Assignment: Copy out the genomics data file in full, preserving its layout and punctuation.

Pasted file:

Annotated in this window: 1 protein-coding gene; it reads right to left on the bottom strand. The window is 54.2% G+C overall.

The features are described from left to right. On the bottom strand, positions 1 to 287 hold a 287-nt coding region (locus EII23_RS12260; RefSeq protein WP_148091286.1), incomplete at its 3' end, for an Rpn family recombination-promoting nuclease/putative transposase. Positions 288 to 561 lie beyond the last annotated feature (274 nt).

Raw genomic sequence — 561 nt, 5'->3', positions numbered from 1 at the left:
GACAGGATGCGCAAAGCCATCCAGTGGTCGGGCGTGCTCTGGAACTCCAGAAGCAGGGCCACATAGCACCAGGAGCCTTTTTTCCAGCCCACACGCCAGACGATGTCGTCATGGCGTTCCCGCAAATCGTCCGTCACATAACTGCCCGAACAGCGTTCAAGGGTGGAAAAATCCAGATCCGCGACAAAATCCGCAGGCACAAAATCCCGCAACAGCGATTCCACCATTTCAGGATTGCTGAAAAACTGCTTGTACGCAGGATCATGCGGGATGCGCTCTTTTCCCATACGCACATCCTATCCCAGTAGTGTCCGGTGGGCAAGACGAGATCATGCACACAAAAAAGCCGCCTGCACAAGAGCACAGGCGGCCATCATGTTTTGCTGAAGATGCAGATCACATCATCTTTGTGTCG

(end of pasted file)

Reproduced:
Annotated in this window: 1 protein-coding gene; it reads right to left on the bottom strand. The window is 54.2% G+C overall.

The features are described from left to right. On the bottom strand, positions 1 to 287 hold a 287-nt coding region (locus EII23_RS12260; RefSeq protein WP_148091286.1), incomplete at its 3' end, for an Rpn family recombination-promoting nuclease/putative transposase. Positions 288 to 561 lie beyond the last annotated feature (274 nt).

Raw genomic sequence — 561 nt, 5'->3', positions numbered from 1 at the left:
GACAGGATGCGCAAAGCCATCCAGTGGTCGGGCGTGCTCTGGAACTCCAGAAGCAGGGCCACATAGCACCAGGAGCCTTTTTTCCAGCCCACACGCCAGACGATGTCGTCATGGCGTTCCCGCAAATCGTCCGTCACATAACTGCCCGAACAGCGTTCAAGGGTGGAAAAATCCAGATCCGCGACAAAATCCGCAGGCACAAAATCCCGCAACAGCGATTCCACCATTTCAGGATTGCTGAAAAACTGCTTGTACGCAGGATCATGCGGGATGCGCTCTTTTCCCATACGCACATCCTATCCCAGTAGTGTCCGGTGGGCAAGACGAGATCATGCACACAAAAAAGCCGCCTGCACAAGAGCACAGGCGGCCATCATGTTTTGCTGAAGATGCAGATCACATCATCTTTGTGTCG